Why Africa must go slow on Chinese loans

The International Monetary Fund (IMF) now says that Kenya faces a moderate risk of debt distress. The fund has just raised its assessment of the chance of Kenya’s external debt distress to moderate from low, a situation it attributes to increasing refinancing risks and narrower safety margins.

Whichever way you look at it, this a significant pronouncement. First, the IMF has blown up the balloon the National Treasury has been flying by persisting in the belief that our public debt situation is still sustainable. We are hearing from a credible third party- the IMF- that things are headed in the wrong direction in so far as the country’s external debt position is concerned.

You can argue that there is nothing new in what the IMF has said because we have known all along that our debts have mounted to worrying levels. But the pronouncement that the Fund has made about our currency is even more significant. The fund has found that the shilling is over-valued by 17.5 per cent.

The fund now says that Kenya’s currency is ‘managed’- not market-determined- and has been artificially kept where it is by regular interventions by the Central Bank of Kenya(CBK). Kenya’s forex regime is being reclassified by the IMF from a floating regime to a managed regime. When markets, investors and trading partners perceive your currency to be artificially propped, the situation introduces uncertainty in our foreign exchange regime.

Still, me thinks that the recent massive influx of diaspora remittances, mainly driven by immigration policies of the Trump administration have also been a major factor in artificially propping our currency.

If our currency is over-valued by 17.5 per cent as the IMF says, it means what the signal the fund is sending is that it believes that the foreign currency component of our debt is much higher.

The fund believes that the shilling’s value of revenues that National Treasury secretary Henry Rotich needs to pay his dollar loans will also be higher. The implication of what the fund is saying is that we could sooner or later find ourselves tipping into an even worse debt distress situation. What are the broader implications in terms of direction for macroeconomic policy? We urgently need to control our appetite for commercial external loans.

It will require a ruthless pruning of projects that expose us more to commercial debts. And, resorting to the Public Private Partnership (PPP) model will not be an easy alternative as the administration of President Uhuru Kenyatta.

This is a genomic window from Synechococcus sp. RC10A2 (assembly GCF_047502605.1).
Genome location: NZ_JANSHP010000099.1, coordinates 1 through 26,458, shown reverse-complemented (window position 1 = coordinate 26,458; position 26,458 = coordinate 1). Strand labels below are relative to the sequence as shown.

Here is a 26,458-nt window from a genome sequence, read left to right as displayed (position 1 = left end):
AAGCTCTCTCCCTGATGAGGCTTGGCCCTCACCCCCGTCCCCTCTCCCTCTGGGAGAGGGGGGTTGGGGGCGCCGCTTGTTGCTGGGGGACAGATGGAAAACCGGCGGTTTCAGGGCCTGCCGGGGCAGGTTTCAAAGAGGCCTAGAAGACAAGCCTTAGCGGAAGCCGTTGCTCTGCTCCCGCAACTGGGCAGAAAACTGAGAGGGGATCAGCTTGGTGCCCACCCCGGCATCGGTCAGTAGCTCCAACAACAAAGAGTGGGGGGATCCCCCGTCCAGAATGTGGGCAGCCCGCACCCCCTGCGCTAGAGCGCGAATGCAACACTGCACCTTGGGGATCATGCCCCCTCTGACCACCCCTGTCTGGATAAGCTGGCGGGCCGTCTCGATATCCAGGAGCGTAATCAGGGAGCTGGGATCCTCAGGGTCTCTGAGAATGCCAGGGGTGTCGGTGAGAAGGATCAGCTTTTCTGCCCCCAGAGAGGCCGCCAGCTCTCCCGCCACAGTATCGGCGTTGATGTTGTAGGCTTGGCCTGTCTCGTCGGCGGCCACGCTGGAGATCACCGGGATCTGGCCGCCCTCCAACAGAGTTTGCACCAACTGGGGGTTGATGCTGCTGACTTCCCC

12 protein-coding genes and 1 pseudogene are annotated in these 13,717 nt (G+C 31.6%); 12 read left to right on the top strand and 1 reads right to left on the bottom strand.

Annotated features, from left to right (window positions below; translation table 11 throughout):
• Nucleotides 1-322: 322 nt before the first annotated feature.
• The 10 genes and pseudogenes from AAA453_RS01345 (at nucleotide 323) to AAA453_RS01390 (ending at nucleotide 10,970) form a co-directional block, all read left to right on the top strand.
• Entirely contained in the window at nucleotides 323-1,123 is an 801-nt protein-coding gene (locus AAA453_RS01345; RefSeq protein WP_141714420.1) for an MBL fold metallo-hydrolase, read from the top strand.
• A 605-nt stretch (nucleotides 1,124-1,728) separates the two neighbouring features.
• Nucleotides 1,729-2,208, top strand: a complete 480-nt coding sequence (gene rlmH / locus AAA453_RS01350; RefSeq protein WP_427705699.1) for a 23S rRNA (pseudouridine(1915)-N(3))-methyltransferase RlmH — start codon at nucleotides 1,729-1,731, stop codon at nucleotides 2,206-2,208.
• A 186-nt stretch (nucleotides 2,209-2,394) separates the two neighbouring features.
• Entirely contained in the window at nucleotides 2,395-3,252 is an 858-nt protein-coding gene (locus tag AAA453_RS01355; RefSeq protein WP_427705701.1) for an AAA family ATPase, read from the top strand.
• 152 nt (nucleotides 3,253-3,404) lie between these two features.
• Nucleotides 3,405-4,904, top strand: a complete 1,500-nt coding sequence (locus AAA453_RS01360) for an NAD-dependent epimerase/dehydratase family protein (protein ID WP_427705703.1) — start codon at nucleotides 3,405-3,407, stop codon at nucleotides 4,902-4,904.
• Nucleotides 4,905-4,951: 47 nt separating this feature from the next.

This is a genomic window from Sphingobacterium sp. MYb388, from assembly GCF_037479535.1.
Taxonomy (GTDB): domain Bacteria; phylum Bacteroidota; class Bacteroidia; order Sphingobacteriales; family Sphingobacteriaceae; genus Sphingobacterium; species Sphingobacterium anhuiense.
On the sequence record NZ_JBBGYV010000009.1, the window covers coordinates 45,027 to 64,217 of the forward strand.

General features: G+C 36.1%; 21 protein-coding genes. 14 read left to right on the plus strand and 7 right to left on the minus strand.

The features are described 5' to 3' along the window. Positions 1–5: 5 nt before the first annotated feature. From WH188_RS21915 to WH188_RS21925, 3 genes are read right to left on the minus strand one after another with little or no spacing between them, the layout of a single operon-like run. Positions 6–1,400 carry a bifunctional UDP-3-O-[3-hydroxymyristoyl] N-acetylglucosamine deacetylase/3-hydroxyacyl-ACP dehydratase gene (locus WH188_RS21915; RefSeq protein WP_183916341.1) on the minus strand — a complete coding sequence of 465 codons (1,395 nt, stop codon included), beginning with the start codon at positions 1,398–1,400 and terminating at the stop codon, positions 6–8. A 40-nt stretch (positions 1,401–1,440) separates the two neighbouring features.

The truth of the matter is that PPP projects directly add contingent liabilities on the public’s balance sheet. We must now rethink the PPP route if we are to avoid tipping into a worse external debt situation.

We must go slow on Chinese loans. If you think I am exaggerating the China factor in our growing indebtedness, take a look at what the government disclosed in the prospectus that it put out for the recent Eurobond, It disclosed that during 2017, various ministries such as the Ministry of Energy and Kenya Power entered into a series of loans with Exim Bank China amounting to a total of $1.2 billion and 3.4 billion Chinese Yuan.”

This means that, in just one year, ministries signed shady commercial contracts worth billions of dollars.

If you are in doubt that we are gradually sinking into the Chinese debt trap, just grab a copy of the of the recent documents that Mr Rotich tabled in Parliament.

We have taken too many Chinese loans. While the huge loans to finance the standard gauge railway are what hits the headlines, we have also borrowed heavily for projects of little economic impact — such as loans to procure equipment for the National Youth Service (NYS) and to purchase drilling materials — from China.

Going through the external debt register, you will be surprised at the sheer number and size of loans we have taken for all manner of projects — such as for buying MRI equipment, procuring of power materials, rehabilitation of technical institutes, modernisation of Kenya Power distribution systems and building Kenyatta University.

It is a reflection of the power and influence that Chinese companies wield. Indeed, Chinese contractors are more adept at putting such deals together and in having financing approved by the Treasury.

SOURCE – Business Daily

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